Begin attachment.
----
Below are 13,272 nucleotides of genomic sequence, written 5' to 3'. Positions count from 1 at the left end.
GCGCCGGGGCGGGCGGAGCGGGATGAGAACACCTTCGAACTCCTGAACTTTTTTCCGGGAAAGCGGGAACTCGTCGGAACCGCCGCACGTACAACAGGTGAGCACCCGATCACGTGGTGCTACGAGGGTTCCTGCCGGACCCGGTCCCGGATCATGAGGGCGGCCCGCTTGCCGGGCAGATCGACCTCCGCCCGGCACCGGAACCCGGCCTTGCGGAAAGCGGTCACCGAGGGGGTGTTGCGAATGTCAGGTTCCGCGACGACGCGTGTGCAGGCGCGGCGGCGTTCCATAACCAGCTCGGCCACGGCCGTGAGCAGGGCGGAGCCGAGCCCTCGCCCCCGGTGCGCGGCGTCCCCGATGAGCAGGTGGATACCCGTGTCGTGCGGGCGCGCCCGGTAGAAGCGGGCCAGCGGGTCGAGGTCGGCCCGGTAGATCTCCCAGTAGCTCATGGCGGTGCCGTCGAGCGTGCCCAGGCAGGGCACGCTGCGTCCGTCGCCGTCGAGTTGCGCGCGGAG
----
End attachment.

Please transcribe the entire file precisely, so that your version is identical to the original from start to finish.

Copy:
Below are 13,272 nucleotides of genomic sequence, written 5' to 3'. Positions count from 1 at the left end.
GCGCCGGGGCGGGCGGAGCGGGATGAGAACACCTTCGAACTCCTGAACTTTTTTCCGGGAAAGCGGGAACTCGTCGGAACCGCCGCACGTACAACAGGTGAGCACCCGATCACGTGGTGCTACGAGGGTTCCTGCCGGACCCGGTCCCGGATCATGAGGGCGGCCCGCTTGCCGGGCAGATCGACCTCCGCCCGGCACCGGAACCCGGCCTTGCGGAAAGCGGTCACCGAGGGGGTGTTGCGAATGTCAGGTTCCGCGACGACGCGTGTGCAGGCGCGGCGGCGTTCCATAACCAGCTCGGCCACGGCCGTGAGCAGGGCGGAGCCGAGCCCTCGCCCCCGGTGCGCGGCGTCCCCGATGAGCAGGTGGATACCCGTGTCGTGCGGGCGCGCCCGGTAGAAGCGGGCCAGCGGGTCGAGGTCGGCCCGGTAGATCTCCCAGTAGCTCATGGCGGTGCCGTCGAGCGTGCCCAGGCAGGGCACGCTGCGTCCGTCGCCGTCGAGTTGCGCGCGGAG